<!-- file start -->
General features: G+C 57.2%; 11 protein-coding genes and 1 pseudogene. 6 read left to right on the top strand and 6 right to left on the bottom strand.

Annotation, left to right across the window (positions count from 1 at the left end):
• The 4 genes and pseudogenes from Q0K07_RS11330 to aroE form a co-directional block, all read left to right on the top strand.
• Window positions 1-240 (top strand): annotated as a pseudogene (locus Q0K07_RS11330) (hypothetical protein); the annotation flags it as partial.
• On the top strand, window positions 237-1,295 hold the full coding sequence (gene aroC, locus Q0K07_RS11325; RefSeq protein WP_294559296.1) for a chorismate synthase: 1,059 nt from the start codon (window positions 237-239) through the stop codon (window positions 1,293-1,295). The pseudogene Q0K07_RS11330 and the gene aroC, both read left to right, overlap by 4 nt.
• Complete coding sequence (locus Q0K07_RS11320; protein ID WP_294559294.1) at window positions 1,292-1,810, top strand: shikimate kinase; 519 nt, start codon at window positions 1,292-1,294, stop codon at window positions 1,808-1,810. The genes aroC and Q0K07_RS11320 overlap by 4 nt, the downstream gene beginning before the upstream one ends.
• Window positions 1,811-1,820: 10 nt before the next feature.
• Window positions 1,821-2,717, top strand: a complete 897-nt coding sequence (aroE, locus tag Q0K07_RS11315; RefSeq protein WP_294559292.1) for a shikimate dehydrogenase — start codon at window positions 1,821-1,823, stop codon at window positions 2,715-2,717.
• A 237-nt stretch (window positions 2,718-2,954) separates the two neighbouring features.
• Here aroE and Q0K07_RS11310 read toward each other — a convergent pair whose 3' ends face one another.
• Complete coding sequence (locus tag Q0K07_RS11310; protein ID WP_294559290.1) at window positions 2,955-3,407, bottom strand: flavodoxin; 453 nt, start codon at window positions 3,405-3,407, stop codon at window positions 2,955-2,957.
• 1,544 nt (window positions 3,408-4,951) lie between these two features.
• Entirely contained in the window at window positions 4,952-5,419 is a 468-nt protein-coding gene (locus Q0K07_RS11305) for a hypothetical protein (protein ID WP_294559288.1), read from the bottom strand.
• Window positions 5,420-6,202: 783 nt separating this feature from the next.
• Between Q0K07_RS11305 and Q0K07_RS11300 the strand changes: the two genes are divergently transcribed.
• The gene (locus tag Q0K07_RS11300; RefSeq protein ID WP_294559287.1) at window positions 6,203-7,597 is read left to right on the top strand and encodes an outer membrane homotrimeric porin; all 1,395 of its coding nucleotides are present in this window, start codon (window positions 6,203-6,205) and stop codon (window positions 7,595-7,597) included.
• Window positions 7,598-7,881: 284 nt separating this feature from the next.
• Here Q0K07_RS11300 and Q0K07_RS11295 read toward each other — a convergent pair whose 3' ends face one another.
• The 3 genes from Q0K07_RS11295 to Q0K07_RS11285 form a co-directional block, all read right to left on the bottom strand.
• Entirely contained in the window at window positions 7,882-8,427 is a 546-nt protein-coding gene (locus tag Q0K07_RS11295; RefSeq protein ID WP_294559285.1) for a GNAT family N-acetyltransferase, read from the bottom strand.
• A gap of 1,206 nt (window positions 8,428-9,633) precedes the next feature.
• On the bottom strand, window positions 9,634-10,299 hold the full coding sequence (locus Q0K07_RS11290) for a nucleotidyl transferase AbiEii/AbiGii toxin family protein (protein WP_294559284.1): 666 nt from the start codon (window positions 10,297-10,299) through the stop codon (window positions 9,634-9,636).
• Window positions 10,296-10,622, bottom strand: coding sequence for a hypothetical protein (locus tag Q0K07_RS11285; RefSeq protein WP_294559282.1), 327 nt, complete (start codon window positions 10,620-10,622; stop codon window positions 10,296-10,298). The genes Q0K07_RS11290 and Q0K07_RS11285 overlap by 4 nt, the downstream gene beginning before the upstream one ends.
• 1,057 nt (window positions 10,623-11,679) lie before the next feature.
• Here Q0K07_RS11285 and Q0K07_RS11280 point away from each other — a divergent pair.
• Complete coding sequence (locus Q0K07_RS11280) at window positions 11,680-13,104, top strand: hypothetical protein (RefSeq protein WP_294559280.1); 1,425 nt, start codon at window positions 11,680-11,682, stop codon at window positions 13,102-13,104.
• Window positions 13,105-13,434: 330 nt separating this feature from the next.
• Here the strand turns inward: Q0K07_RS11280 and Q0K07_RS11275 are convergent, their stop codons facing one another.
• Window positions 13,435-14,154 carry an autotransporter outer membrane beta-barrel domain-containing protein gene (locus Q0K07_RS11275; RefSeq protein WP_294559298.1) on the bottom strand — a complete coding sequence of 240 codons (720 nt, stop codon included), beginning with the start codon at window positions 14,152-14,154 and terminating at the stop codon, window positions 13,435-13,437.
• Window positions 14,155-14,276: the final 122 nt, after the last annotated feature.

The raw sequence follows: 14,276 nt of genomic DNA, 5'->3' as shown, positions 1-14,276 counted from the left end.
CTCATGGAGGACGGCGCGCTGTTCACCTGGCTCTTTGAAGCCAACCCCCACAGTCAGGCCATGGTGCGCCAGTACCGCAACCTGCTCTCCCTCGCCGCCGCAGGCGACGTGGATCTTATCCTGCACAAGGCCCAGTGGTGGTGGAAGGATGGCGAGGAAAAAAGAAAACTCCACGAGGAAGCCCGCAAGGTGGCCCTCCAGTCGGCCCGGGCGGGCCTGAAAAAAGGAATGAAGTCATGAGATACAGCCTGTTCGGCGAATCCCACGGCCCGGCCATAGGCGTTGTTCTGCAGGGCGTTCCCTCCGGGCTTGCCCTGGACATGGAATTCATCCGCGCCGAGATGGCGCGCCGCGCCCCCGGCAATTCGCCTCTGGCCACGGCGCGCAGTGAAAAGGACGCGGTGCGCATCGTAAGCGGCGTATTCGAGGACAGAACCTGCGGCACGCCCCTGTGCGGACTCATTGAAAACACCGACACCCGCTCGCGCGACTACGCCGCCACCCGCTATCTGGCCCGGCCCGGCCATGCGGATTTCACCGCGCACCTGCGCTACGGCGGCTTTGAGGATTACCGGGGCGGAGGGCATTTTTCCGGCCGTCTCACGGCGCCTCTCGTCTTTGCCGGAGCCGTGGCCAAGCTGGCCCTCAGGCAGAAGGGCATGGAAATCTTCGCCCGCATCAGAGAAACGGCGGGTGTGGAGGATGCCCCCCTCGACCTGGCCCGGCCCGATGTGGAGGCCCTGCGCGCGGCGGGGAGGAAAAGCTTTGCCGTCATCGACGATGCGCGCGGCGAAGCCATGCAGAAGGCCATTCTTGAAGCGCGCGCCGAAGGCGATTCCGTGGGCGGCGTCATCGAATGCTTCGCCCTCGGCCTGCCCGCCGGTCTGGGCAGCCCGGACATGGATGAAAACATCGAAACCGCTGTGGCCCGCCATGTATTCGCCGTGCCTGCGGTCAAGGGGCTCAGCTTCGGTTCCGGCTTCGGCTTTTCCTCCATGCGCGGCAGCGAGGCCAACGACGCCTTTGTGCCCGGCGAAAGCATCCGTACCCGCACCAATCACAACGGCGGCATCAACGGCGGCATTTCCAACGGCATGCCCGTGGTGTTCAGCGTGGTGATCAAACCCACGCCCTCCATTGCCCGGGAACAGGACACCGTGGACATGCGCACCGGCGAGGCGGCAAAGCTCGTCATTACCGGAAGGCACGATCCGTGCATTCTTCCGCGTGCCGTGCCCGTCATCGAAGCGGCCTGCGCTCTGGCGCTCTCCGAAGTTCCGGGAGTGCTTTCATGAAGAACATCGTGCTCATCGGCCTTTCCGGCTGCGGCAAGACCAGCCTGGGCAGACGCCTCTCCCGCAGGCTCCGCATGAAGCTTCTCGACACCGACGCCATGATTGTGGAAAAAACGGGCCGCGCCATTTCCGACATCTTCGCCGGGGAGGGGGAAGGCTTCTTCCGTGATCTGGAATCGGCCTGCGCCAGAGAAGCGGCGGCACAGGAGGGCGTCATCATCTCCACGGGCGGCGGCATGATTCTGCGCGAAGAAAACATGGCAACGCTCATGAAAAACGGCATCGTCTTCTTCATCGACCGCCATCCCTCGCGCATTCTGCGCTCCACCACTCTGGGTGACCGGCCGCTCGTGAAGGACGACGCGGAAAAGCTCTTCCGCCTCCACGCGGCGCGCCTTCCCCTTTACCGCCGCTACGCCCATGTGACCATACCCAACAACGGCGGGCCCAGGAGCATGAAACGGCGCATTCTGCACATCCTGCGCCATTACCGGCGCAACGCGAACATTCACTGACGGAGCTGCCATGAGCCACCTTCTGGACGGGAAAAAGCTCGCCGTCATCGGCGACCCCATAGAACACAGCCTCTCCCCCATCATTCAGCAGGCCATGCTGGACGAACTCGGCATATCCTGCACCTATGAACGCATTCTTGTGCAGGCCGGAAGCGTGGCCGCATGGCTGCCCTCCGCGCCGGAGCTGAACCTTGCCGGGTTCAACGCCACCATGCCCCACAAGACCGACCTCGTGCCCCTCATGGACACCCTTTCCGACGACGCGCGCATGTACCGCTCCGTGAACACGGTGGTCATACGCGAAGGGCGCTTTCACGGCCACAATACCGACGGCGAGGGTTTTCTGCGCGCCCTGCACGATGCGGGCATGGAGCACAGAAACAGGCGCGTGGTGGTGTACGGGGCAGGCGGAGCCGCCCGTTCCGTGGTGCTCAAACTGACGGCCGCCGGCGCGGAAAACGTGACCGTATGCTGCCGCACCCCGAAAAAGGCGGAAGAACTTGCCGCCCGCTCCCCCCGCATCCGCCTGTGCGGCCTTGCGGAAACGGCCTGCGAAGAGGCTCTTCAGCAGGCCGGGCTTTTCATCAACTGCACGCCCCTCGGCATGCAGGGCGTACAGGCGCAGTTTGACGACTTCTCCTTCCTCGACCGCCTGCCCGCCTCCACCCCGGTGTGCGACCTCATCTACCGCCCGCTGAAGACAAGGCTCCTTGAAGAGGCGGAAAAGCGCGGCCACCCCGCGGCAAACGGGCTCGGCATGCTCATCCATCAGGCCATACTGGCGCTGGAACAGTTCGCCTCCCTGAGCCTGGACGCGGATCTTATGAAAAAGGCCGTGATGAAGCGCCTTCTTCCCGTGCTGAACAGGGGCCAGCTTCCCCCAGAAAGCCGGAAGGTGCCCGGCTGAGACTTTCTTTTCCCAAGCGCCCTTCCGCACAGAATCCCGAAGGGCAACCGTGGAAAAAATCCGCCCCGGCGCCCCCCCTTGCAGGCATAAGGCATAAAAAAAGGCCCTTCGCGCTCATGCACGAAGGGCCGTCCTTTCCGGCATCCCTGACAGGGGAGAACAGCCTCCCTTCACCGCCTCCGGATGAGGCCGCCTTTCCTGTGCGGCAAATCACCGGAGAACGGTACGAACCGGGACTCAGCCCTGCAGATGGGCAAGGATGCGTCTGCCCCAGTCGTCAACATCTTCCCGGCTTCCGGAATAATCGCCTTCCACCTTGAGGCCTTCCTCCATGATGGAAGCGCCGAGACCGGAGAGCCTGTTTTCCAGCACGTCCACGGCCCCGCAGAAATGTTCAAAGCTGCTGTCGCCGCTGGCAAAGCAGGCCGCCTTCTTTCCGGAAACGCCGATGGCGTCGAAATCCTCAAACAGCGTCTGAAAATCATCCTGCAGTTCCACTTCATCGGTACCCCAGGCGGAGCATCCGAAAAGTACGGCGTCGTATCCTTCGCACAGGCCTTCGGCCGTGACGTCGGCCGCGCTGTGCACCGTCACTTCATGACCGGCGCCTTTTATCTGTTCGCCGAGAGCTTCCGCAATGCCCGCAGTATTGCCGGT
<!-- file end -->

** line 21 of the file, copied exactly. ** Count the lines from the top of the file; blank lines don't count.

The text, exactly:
• A gap of 1,206 nt (window positions 8,428-9,633) precedes the next feature.